“Generally, food waste is quite heavy, so disposing of it among your general waste can increase costings. When separated, your general waste should be much lighter.”

“Segregated food waste, for instance, is up to five times cheaper to dispose of per kilo. Therefore, your general waste will not only be lighter, but overall cheaper to dispose of.”

A waste audit, too, may be beneficial in helping you itemise the outgoing waste so a you can decide how to better manage your processes.


Food waste recycling in action

According to Gray, some firms may be less prepared for the new legislation than others – particularly smaller concerns that have little experience of total waste management.


What should businesses start doing?

Separate food waste into a different bin for collection. An extra food waste bin will be needed in addition to setting up a new collection day.

Refrain from using macerators or liquidising digestors as these have now been banned completely.

Food waste must not be sent to landfill but sent to recycling through composting or anaerobic digestion instead. A composter effectively transforms food waste into highly effective fertiliser that can then be used to grow fresh fruit and vegetables in line with circular principles.

“Typically, minimal resources are required to run such a device,” Gray continues.

“Only around 15-20 minutes of labour is required per day, while the cost of running the composter would only include cheap ‘bulking agents, such as wood chips and coffee grounds, alongside minimal electric power.”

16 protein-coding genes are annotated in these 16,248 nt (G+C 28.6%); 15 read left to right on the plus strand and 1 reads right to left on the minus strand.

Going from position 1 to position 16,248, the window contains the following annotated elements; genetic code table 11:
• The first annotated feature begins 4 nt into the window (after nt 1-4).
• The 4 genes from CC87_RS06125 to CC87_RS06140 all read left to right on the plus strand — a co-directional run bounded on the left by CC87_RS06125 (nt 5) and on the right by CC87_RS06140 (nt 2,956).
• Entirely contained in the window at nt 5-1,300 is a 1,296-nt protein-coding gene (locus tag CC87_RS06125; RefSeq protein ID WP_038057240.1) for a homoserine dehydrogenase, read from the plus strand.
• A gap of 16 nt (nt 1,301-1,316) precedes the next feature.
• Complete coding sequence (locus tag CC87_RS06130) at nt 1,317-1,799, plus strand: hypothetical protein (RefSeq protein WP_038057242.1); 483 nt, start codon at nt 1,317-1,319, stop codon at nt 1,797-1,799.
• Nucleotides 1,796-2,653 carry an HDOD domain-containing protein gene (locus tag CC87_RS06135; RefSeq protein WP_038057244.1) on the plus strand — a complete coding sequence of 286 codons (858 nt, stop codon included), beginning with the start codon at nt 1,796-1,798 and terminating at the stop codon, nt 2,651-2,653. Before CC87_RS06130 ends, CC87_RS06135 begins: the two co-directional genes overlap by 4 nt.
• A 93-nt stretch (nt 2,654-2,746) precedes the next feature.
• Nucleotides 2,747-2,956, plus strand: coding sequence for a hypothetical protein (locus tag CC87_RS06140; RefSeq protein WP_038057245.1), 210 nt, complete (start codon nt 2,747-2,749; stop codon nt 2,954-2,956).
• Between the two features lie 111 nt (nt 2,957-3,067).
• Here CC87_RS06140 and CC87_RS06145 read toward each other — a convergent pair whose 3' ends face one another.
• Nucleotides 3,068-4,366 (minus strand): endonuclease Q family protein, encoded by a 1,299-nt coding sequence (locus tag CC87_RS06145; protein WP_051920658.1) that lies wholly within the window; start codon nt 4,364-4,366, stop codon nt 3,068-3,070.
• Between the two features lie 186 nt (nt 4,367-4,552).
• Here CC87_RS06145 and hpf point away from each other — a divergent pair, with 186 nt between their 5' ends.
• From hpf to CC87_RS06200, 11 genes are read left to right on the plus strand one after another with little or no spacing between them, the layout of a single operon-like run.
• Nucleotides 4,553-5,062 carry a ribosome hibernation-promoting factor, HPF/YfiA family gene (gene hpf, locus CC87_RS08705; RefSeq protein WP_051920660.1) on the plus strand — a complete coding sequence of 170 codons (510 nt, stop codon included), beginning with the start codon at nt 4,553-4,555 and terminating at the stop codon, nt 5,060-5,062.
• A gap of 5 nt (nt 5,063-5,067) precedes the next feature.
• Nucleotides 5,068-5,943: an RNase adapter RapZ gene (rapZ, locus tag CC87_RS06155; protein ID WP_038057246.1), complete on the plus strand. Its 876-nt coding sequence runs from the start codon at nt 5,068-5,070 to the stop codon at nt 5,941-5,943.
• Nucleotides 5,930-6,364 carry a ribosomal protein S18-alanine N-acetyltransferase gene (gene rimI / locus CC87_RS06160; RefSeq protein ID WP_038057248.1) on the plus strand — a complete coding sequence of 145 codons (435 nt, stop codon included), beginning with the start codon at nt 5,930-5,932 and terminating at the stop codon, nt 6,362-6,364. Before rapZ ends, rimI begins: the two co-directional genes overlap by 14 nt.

Another example is the Eco-Smart Food Waste Dryer. An overnight drying cycle reduces waste volume by 80% turning it into a sterile powder that can be used to generate energy from biogas.


The food waste hierarchy

Bakery businesses within the UK will be required to follow the food and drink waste hierarchy as outlined by the Government.

This is an eight-step compliance policy with one being best and eight, worst. Options 1 to 4 provide guidance on how to prevent food waste while options 5 to 8 are required by law:

  1. Prevent surplus and waste in your business.
  2. Redistribute surplus food and drink.
  3. Make animal feed from former food.
  4. Process surplus food to make biomaterials.
  5. Recycle – anaerobic digestion and composition.
  6. Recover waste by landing spreading.
  7. Recover energy from waste.
  8. Dispose – send to sewer and landfill.

“The introduction of these new food waste legislation will pose a challenge to businesses as they race against time to get their processes in order.” concludes Gray.

“However, if implemented correctly, they could pave the way to a more sustainable, carbon-neutral future”.

Wales is closer to implementation of these rules than England. Currently, the Wales food waste segregation legalisation is set to come into for from October 2023. The official date for England is yet to be revealed.

However, start planning now for your best route forward. By putting in place measures to comply with legislation, you’ll be minimising your third-party disposal fees and doing your bit to promote the long term change our planet needs.

Categories: European Business News